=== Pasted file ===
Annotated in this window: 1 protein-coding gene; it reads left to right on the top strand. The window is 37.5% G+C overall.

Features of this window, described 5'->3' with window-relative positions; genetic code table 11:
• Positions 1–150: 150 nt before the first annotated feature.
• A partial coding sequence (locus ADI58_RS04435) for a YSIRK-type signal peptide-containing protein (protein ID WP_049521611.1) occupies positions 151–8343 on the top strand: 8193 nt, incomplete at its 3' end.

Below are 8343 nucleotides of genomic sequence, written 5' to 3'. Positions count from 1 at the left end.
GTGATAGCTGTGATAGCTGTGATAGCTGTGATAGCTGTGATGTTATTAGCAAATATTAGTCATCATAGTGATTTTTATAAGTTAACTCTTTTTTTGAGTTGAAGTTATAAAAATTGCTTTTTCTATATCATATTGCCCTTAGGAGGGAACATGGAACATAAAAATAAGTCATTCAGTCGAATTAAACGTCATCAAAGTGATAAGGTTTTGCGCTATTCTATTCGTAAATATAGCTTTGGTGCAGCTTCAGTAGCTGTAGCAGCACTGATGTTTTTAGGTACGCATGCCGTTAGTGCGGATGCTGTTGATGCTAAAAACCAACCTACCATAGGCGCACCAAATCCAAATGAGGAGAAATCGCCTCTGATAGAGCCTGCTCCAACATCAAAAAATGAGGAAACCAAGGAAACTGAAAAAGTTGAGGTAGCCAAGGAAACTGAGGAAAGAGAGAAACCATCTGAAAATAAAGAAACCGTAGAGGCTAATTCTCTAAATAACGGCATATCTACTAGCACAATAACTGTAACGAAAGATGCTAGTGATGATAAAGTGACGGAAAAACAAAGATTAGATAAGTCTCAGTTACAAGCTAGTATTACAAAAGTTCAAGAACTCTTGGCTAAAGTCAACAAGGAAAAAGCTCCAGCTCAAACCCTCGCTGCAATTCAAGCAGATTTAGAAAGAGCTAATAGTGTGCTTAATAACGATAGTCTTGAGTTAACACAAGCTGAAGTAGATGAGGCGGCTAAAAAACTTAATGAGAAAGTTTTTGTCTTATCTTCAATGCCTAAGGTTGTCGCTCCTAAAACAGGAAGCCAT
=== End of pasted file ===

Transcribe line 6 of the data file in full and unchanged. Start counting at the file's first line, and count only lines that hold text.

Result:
GTGATAGCTGTGATAGCTGTGATAGCTGTGATAGCTGTGATGTTATTAGCAAATATTAGTCATCATAGTGATTTTTATAAGTTAACTCTTTTTTTGAGTTGAAGTTATAAAAATTGCTTTTTCTATATCATATTGCCCTTAGGAGGGAACATGGAACATAAAAATAAGTCATTCAGTCGAATTAAACGTCATCAAAGTGATAAGGTTTTGCGCTATTCTATTCGTAAATATAGCTTTGGTGCAGCTTCAGTAGCTGTAGCAGCACTGATGTTTTTAGGTACGCATGCCGTTAGTGCGGATGCTGTTGATGCTAAAAACCAACCTACCATAGGCGCACCAAATCCAAATGAGGAGAAATCGCCTCTGATAGAGCCTGCTCCAACATCAAAAAATGAGGAAACCAAGGAAACTGAAAAAGTTGAGGTAGCCAAGGAAACTGAGGAAAGAGAGAAACCATCTGAAAATAAAGAAACCGTAGAGGCTAATTCTCTAAATAACGGCATATCTACTAGCACAATAACTGTAACGAAAGATGCTAGTGATGATAAAGTGACGGAAAAACAAAGATTAGATAAGTCTCAGTTACAAGCTAGTATTACAAAAGTTCAAGAACTCTTGGCTAAAGTCAACAAGGAAAAAGCTCCAGCTCAAACCCTCGCTGCAATTCAAGCAGATTTAGAAAGAGCTAATAGTGTGCTTAATAACGATAGTCTTGAGTTAACACAAGCTGAAGTAGATGAGGCGGCTAAAAAACTTAATGAGAAAGTTTTTGTCTTATCTTCAATGCCTAAGGTTGTCGCTCCTAAAACAGGAAGCCAT